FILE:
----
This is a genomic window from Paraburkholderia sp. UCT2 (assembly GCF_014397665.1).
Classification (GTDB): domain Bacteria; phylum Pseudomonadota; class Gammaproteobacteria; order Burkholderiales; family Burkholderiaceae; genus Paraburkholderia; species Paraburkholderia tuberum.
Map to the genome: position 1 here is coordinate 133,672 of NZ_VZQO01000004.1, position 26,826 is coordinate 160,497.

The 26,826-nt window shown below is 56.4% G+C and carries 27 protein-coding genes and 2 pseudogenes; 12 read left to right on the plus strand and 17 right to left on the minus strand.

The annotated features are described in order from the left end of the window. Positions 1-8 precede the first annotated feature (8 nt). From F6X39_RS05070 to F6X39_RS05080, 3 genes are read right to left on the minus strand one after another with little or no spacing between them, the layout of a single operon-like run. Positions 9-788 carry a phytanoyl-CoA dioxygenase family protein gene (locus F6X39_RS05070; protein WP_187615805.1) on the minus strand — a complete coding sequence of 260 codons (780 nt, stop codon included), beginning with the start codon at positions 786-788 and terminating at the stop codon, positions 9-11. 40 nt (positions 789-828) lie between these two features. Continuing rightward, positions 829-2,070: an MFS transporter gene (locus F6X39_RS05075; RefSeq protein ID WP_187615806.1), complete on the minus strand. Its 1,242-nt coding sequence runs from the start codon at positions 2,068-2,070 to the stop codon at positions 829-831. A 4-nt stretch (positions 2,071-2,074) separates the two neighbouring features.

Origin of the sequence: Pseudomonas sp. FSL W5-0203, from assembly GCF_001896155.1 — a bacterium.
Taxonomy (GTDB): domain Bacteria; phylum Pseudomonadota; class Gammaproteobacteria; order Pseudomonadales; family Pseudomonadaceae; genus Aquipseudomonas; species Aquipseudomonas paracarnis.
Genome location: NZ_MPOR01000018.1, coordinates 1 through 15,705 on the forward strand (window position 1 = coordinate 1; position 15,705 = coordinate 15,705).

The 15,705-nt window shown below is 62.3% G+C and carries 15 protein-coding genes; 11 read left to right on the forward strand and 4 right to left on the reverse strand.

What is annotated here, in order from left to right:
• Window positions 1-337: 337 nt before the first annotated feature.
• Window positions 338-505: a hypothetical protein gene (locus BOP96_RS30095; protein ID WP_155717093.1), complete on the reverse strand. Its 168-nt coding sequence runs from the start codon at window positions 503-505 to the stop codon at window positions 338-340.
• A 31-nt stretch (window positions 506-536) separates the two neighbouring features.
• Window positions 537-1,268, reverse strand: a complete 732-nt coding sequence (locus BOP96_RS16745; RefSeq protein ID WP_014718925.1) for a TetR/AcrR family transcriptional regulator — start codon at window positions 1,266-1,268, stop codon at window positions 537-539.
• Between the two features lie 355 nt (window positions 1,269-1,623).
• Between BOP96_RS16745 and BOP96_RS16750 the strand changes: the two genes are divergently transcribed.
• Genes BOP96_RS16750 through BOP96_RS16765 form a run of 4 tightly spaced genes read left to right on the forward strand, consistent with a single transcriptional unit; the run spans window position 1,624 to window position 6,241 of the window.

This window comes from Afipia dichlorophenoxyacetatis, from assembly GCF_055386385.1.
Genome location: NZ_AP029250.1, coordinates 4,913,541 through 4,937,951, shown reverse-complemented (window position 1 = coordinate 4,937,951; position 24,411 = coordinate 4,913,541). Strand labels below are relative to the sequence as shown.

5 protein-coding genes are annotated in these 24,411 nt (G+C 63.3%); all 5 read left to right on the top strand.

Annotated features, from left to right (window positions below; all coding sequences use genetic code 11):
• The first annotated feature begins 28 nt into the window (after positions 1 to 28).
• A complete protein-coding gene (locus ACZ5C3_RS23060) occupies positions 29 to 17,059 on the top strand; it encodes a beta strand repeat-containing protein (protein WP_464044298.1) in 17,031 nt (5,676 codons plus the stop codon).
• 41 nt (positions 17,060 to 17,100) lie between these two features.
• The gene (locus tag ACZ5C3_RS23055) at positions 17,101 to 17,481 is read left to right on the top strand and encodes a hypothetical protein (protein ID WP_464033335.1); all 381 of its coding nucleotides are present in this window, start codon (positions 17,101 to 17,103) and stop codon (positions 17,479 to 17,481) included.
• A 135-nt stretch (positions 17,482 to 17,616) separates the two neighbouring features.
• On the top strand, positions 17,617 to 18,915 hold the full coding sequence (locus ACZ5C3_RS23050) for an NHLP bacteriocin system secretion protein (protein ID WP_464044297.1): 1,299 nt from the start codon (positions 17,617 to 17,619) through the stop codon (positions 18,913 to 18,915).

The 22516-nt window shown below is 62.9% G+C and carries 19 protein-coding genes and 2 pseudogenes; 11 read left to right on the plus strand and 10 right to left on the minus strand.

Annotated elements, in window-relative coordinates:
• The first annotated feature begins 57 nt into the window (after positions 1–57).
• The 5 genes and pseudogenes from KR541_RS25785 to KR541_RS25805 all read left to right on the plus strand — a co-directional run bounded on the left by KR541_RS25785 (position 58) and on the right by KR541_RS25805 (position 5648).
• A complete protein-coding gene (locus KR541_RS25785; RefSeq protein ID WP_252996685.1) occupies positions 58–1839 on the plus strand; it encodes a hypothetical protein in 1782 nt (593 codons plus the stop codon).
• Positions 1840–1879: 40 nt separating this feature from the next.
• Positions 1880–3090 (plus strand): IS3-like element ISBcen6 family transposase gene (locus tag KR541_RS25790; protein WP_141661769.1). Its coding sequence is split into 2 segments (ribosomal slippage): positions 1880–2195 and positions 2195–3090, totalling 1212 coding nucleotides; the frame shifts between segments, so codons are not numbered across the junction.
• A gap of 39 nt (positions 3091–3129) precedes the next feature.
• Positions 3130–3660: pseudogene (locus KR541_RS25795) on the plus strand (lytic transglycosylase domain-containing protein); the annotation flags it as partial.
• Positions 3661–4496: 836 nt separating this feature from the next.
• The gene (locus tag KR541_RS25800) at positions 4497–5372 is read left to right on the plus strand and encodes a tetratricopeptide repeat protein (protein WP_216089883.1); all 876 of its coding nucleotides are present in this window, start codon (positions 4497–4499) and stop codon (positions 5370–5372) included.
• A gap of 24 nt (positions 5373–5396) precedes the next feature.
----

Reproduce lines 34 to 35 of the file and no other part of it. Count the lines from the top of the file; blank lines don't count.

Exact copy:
• Positions 1880–3090 (plus strand): IS3-like element ISBcen6 family transposase gene (locus tag KR541_RS25790; protein WP_141661769.1). Its coding sequence is split into 2 segments (ribosomal slippage): positions 1880–2195 and positions 2195–3090, totalling 1212 coding nucleotides; the frame shifts between segments, so codons are not numbered across the junction.
• A gap of 39 nt (positions 3091–3129) precedes the next feature.